# Real Analysis: Proving an*bn converges to ab

1. Apr 8, 2012

### TeenieBopper

1. The problem statement, all variables and given/known data
Use the fact that an= a + (an - a) and bn= b + (bn - b) to establish the equality an*bn - ab = (an-a)(bn-b)+b(an-a)+a(bn-b).

Then, use this equality to prove that the sequence {an*bn} converges to ab.

2. Relevant equations
Definition of convergence: |an*bn - ab| < ε

3. The attempt at a solution

The first part was easy; just basic algebra. I'm stuck on the last part. I'm not sure where to begin. I tried expanding out the right side, hoping to find something I could use the triangle inequality on. I ended up with

an*bn - ab= an*bn -b*an -a*bn +ab+b*an-ab+a*bn-ab

= an*bn+a*bn-ab

= bn(an+a)-ab

I don't think I can do anything with that. Any suggestions where I can go from here? Am I even starting in the right place?

2. Apr 8, 2012

### Karamata

Is the problem statement: if $\displaystyle \lim_{n\to \infty} a_n = a$ and $\displaystyle \lim_{n\to \infty} b_n = b$ proove that $\displaystyle \lim_{n\to \infty} a_nb_n = ab$??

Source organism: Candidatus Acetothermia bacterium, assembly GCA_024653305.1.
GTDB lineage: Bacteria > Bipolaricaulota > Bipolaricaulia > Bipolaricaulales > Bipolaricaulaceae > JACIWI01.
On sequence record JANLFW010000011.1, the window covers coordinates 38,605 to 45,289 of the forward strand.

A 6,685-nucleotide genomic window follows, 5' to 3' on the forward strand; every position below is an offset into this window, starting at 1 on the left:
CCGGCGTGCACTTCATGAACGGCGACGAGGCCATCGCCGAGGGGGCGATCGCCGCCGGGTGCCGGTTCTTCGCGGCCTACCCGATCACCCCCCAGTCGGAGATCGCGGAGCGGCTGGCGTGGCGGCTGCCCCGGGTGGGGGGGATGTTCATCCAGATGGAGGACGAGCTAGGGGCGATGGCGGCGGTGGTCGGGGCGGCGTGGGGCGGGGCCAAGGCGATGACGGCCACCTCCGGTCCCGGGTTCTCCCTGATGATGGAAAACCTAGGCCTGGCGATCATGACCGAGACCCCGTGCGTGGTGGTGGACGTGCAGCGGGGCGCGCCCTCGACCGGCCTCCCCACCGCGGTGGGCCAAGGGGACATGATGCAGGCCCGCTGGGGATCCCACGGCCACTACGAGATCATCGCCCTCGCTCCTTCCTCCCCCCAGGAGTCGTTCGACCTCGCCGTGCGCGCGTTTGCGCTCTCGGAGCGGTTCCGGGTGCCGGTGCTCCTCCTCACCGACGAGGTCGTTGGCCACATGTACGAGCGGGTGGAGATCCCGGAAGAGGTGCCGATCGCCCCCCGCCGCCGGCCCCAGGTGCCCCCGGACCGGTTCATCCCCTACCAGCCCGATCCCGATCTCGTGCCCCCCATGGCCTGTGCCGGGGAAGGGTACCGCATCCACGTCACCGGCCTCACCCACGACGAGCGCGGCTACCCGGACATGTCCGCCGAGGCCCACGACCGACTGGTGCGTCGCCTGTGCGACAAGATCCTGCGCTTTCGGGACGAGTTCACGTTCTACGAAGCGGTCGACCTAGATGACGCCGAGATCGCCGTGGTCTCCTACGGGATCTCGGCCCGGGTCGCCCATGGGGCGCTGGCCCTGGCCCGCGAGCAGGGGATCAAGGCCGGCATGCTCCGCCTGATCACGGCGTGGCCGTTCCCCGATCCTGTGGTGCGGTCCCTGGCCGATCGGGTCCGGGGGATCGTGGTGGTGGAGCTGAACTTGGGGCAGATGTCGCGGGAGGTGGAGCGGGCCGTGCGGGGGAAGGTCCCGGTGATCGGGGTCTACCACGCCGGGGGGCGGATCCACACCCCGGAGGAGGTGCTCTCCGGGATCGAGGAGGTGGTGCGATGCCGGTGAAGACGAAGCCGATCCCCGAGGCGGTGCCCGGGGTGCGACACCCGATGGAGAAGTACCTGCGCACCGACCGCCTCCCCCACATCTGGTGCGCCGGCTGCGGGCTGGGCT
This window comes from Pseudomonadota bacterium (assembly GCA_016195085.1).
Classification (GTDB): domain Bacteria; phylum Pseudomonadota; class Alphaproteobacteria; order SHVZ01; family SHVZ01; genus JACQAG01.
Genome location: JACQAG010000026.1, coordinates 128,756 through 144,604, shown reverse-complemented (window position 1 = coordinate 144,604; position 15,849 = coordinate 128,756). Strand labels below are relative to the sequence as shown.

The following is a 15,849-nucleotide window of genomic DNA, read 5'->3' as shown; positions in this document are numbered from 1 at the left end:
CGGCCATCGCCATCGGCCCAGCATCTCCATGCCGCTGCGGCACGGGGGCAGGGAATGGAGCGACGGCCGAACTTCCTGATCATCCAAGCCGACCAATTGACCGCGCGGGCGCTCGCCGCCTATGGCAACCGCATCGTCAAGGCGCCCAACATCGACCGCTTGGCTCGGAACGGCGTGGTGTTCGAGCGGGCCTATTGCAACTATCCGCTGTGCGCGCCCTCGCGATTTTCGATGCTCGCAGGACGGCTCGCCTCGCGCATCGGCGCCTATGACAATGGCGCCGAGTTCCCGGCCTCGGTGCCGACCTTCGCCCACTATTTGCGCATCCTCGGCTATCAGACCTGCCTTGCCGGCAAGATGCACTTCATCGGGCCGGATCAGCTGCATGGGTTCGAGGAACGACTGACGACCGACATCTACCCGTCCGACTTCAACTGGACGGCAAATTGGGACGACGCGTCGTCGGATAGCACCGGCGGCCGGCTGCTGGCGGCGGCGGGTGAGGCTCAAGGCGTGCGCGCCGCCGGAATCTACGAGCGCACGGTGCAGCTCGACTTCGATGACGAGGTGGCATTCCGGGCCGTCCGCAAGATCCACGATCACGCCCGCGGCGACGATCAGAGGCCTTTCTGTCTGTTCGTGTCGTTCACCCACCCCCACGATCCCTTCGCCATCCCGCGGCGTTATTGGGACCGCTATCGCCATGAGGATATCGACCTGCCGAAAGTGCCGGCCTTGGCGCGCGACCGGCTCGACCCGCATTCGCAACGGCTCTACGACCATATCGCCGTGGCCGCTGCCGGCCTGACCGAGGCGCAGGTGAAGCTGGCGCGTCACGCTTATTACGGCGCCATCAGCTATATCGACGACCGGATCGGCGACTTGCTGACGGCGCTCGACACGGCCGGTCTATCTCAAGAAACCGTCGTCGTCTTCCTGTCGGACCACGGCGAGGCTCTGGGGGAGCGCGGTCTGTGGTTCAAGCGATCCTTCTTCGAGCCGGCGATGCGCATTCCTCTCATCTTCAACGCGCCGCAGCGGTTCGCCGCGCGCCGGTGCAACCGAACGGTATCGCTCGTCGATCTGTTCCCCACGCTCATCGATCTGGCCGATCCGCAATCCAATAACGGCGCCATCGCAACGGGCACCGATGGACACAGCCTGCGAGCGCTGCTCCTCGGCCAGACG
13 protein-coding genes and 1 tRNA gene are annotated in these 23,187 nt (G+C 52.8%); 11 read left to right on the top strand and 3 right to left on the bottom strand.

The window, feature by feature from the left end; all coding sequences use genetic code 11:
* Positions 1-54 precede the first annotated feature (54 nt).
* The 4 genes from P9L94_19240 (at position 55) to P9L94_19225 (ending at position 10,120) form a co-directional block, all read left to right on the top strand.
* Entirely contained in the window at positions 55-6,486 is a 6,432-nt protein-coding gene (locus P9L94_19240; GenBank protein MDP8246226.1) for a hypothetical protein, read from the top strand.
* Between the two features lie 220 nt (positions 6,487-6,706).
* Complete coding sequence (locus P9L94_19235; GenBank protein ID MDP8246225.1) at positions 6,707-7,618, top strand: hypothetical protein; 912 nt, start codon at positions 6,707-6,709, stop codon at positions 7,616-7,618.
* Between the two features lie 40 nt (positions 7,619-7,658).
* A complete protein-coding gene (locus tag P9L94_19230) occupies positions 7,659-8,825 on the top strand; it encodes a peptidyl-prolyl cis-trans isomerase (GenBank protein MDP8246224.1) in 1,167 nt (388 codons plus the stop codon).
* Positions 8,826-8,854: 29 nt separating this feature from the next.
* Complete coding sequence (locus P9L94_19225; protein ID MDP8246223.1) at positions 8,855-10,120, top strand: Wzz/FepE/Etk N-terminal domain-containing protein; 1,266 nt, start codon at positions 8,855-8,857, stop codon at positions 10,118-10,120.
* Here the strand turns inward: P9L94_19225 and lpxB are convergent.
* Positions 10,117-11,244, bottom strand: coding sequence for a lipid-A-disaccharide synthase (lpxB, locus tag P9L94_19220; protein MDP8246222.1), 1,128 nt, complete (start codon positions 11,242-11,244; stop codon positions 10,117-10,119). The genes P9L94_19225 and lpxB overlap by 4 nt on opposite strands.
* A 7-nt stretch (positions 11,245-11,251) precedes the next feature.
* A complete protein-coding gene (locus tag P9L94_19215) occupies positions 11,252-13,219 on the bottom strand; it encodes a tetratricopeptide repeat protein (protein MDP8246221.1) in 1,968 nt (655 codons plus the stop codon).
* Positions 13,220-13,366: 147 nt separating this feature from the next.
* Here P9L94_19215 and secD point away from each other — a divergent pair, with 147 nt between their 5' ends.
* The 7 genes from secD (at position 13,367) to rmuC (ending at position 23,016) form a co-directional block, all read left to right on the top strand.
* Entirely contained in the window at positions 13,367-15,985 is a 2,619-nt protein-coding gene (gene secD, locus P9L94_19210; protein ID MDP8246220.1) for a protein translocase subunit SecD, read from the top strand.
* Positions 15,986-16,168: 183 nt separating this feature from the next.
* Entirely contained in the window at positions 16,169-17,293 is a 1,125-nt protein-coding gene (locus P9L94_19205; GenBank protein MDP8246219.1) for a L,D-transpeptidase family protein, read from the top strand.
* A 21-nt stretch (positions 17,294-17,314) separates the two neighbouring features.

3. Apr 8, 2012

### TeenieBopper

Yes, sorry. Assume that an and bn converge to a and b, respectively.

4. Apr 8, 2012

### Office_Shredder

Staff Emeritus
All you need to do is show that (an-a)(bn-b)+b(an-a)+a(bn-b) goes to zero as n goes to infinity. If n is really big, what can you say about an-a? What about bn-b? What does that say about the size of the entire expression?

The triangle inequality you might want to use is
$$|(a_n-a)(b_n-b)+b(a_n-a)+a(b_n-b)| \leq |(a_n-a)(b_n-b)|+|b(a_n-a)|+|a(b_n-b)|$$

5. Apr 8, 2012

### bizboy1

Ya I agree with the above posters. This type of question is a triangle inequality question.